Given the internal problems the US is facing right now and other external priorities regarding China, Iran, and Russia, the Western Balkans cannot be one of the key priorities of the administration, with the US focusing its diplomacy on issues that are considered more important. However, they will not be out of the radar completely; the most probable scenario is that Biden’s administration will coordinate its actions in the region with the EU. (Maksimović 2021) Nevertheless, the Western Balkans remain within the scope of China’s economic interests, Biden’s administration will have to keep an eye on it. As a result, despite the differences between the former and the current administration, Biden’s approach in the region will have some consistency with Trump’s and will continue trying to drive Chinese technology firms out of allied countries in the area. (Lachert 2020)
Under Trump’s administration, the Western Balkans shifted towards China and Serbia, a trend that needs to be reversed. For instance, the US and the EU should find ways to counter China’s debt-trap diplomacy in the region. Specifically, China has loaned €800 million to construct a highway in Montenegro. A clause in the arrangement specifies that if Montenegro defaults on debt, China will be granted access to Montenegrin property as collateral, implying a method of taking properties in the event of default. (Chaudhury 2021) Moreover, Belgrade has boosted its ties with Beijing since Vucic took office. The US and the EU will have to offer both sticks and carrots to Serbia to increase their influence at the expense of China’s presence. Both actors should pool their financial resources and deliver governments and residents infrastructure, health, and environmental programmes that are essential to them. (Vuksanovic 2021)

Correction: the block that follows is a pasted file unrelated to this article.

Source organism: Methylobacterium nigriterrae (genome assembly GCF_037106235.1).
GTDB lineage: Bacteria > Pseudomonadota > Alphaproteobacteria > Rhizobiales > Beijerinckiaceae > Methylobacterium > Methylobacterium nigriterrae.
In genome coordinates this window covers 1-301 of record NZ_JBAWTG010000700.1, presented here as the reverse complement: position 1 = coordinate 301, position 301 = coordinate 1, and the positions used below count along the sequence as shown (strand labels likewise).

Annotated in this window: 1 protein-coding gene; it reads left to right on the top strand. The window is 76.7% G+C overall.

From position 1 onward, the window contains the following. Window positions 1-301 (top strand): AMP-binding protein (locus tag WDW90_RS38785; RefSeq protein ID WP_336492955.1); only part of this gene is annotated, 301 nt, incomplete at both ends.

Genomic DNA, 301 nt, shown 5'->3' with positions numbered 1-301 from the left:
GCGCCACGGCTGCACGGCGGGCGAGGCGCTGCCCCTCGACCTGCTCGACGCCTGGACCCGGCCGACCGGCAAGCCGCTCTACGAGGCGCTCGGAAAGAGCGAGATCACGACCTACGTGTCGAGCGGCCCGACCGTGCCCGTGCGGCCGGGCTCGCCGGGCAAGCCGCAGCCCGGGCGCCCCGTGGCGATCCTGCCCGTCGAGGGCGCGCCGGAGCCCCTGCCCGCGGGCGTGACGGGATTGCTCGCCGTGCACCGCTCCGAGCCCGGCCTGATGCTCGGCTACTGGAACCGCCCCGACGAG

In sum, the long-standing issues in the Balkans and Europe cannot be solved by a Biden government. Biden, as an experienced politician, remains a high hope for the area but he cannot do miracles. However, both the US and the EU must use their financial and political clout to hold elected leaders accountable for their actions. With his decades of granular experience in the region, Biden is more suitable for the Long Game in the Balkans and he is more suitable for pushing forward the Euro-Atlantic integration of the area. Hopefully, amid a slew of other foreign policy and security agendas, his administration would set aside the modest political capital needed to restore transatlantic prestige in the region. (Ruge 2020)
Written by Christina Chatzithedorou